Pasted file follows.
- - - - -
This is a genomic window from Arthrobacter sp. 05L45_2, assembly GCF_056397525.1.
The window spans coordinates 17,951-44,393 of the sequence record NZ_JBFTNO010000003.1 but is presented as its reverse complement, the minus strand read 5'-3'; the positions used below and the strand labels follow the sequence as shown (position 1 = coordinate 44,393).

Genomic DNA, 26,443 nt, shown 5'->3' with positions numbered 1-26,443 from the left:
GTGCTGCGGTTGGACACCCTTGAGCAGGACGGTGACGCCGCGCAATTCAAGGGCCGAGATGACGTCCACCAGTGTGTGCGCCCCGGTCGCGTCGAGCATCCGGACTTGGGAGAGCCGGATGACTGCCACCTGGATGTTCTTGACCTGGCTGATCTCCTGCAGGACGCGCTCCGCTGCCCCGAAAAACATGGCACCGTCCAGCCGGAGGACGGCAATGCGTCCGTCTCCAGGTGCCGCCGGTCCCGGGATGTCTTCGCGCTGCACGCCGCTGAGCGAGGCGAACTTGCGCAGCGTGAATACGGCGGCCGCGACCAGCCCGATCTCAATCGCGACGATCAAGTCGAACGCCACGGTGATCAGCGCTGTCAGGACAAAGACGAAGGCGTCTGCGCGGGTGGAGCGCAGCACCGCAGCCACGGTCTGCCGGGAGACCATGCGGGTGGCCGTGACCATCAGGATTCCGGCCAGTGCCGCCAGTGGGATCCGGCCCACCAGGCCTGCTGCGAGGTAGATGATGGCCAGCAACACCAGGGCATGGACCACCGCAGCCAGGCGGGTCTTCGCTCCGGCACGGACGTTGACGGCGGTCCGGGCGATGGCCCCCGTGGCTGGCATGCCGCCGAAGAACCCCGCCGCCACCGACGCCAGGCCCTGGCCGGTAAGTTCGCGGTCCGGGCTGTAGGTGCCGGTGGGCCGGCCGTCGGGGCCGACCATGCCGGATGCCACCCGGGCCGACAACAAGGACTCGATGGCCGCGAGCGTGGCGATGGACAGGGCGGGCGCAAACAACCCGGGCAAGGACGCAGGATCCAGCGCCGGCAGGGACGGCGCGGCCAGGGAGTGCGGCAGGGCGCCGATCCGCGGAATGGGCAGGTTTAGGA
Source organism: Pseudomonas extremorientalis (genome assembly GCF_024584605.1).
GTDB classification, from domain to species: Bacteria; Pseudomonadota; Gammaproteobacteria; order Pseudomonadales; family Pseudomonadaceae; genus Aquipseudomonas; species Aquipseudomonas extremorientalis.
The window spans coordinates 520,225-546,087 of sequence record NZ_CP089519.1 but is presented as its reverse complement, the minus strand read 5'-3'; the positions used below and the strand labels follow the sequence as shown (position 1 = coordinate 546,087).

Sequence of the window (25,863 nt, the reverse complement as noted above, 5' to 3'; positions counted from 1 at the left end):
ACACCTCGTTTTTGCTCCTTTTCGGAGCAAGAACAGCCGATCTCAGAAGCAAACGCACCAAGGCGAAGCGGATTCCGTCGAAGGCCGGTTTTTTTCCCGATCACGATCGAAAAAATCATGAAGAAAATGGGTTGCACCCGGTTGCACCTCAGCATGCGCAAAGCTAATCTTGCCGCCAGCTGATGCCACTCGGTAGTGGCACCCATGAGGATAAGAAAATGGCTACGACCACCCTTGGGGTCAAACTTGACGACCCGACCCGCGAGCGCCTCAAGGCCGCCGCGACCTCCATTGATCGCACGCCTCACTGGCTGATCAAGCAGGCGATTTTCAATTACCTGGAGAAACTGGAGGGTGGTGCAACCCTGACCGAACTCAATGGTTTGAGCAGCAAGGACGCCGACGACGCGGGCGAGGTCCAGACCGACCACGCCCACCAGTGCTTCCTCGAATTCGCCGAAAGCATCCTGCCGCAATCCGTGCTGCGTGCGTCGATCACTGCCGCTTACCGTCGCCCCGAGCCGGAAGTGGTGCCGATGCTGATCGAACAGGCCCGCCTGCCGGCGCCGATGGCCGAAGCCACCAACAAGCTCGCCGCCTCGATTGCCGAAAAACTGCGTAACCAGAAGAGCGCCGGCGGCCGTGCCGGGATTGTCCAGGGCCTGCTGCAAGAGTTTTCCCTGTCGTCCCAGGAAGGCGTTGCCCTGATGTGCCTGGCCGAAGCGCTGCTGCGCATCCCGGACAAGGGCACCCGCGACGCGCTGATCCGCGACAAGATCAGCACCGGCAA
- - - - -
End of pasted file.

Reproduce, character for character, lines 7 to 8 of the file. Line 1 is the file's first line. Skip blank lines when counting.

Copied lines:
The window spans coordinates 520,225-546,087 of sequence record NZ_CP089519.1 but is presented as its reverse complement, the minus strand read 5'-3'; the positions used below and the strand labels follow the sequence as shown (position 1 = coordinate 546,087).

Sequence of the window (25,863 nt, the reverse complement as noted above, 5' to 3'; positions counted from 1 at the left end):